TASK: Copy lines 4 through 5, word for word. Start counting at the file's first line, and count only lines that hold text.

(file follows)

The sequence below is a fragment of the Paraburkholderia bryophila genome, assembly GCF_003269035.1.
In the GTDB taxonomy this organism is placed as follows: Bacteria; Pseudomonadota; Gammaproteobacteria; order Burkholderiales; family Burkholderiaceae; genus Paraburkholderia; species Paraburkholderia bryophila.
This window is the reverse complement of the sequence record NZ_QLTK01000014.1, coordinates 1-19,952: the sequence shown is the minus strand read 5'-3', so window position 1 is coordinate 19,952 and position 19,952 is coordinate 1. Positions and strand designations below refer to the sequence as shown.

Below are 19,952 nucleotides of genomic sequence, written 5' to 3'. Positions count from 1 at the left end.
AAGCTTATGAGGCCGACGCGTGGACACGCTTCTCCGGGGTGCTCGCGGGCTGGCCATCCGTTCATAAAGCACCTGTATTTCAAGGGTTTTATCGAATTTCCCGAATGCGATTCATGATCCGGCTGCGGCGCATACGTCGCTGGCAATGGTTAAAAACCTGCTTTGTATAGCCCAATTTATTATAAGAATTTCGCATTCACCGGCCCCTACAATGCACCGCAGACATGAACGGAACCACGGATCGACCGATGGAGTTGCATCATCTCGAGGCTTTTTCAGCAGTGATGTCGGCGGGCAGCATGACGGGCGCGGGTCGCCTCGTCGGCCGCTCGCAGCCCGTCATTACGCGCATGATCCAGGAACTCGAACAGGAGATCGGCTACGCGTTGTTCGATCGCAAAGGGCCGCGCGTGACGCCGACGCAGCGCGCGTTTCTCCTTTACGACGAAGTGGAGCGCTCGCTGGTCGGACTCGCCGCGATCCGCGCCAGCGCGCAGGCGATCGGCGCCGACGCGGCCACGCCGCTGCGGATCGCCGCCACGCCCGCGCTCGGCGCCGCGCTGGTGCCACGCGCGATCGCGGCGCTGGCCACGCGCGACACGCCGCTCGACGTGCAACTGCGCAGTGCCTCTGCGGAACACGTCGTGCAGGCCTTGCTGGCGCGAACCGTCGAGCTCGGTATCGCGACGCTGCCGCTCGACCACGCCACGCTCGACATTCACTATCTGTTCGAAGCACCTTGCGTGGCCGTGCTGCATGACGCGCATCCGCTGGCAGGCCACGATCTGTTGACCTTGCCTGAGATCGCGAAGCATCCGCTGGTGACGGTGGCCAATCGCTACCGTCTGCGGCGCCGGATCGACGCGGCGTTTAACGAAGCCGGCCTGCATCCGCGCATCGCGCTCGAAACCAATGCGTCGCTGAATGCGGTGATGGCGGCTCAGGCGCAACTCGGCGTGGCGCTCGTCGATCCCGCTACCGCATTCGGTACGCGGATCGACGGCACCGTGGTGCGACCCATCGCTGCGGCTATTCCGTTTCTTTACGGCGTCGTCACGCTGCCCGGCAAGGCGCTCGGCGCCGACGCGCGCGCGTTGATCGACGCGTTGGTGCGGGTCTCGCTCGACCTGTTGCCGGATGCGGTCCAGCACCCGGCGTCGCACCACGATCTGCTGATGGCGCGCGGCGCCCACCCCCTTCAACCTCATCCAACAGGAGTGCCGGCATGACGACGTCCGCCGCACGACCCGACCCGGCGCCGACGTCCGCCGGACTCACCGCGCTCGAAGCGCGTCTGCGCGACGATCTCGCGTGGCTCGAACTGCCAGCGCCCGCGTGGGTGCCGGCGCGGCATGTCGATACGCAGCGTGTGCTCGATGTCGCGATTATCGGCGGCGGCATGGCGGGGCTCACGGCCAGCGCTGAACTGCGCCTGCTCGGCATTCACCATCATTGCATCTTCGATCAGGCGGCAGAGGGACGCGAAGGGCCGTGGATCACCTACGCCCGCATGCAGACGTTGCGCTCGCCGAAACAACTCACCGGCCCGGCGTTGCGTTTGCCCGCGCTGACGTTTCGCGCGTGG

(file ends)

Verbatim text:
Below are 19,952 nucleotides of genomic sequence, written 5' to 3'. Positions count from 1 at the left end.
AAGCTTATGAGGCCGACGCGTGGACACGCTTCTCCGGGGTGCTCGCGGGCTGGCCATCCGTTCATAAAGCACCTGTATTTCAAGGGTTTTATCGAATTTCCCGAATGCGATTCATGATCCGGCTGCGGCGCATACGTCGCTGGCAATGGTTAAAAACCTGCTTTGTATAGCCCAATTTATTATAAGAATTTCGCATTCACCGGCCCCTACAATGCACCGCAGACATGAACGGAACCACGGATCGACCGATGGAGTTGCATCATCTCGAGGCTTTTTCAGCAGTGATGTCGGCGGGCAGCATGACGGGCGCGGGTCGCCTCGTCGGCCGCTCGCAGCCCGTCATTACGCGCATGATCCAGGAACTCGAACAGGAGATCGGCTACGCGTTGTTCGATCGCAAAGGGCCGCGCGTGACGCCGACGCAGCGCGCGTTTCTCCTTTACGACGAAGTGGAGCGCTCGCTGGTCGGACTCGCCGCGATCCGCGCCAGCGCGCAGGCGATCGGCGCCGACGCGGCCACGCCGCTGCGGATCGCCGCCACGCCCGCGCTCGGCGCCGCGCTGGTGCCACGCGCGATCGCGGCGCTGGCCACGCGCGACACGCCGCTCGACGTGCAACTGCGCAGTGCCTCTGCGGAACACGTCGTGCAGGCCTTGCTGGCGCGAACCGTCGAGCTCGGTATCGCGACGCTGCCGCTCGACCACGCCACGCTCGACATTCACTATCTGTTCGAAGCACCTTGCGTGGCCGTGCTGCATGACGCGCATCCGCTGGCAGGCCACGATCTGTTGACCTTGCCTGAGATCGCGAAGCATCCGCTGGTGACGGTGGCCAATCGCTACCGTCTGCGGCGCCGGATCGACGCGGCGTTTAACGAAGCCGGCCTGCATCCGCGCATCGCGCTCGAAACCAATGCGTCGCTGAATGCGGTGATGGCGGCTCAGGCGCAACTCGGCGTGGCGCTCGTCGATCCCGCTACCGCATTCGGTACGCGGATCGACGGCACCGTGGTGCGACCCATCGCTGCGGCTATTCCGTTTCTTTACGGCGTCGTCACGCTGCCCGGCAAGGCGCTCGGCGCCGACGCGCGCGCGTTGATCGACGCGTTGGTGCGGGTCTCGCTCGACCTGTTGCCGGATGCGGTCCAGCACCCGGCGTCGCACCACGATCTGCTGATGGCGCGCGGCGCCCACCCCCTTCAACCTCATCCAACAGGAGTGCCGGCATGACGACGTCCGCCGCACGACCCGACCCGGCGCCGACGTCCGCCGGACTCACCGCGCTCGAAGCGCGTCTGCGCGACGATCTCGCGTGGCTCGAACTGCCAGCGCCCGCGTGGGTGCCGGCGCGGCATGTCGATACGCAGCGTGTGCTCGATGTCGCGATTATCGGCGGCGGCATGGCGGGGCTCACGGCCAGCGCTGAACTGCGCCTGCTCGGCATTCACCATCATTGCATCTTCGATCAGGCGGCAGAGGGACGCGAAGGGCCGTGGATCACCTACGCCCGCATGCAGACGTTGCGCTCGCCGAAACAACTCACCGGCCCGGCGTTGCGTTTGCCCGCGCTGACGTTTCGCGCGTGG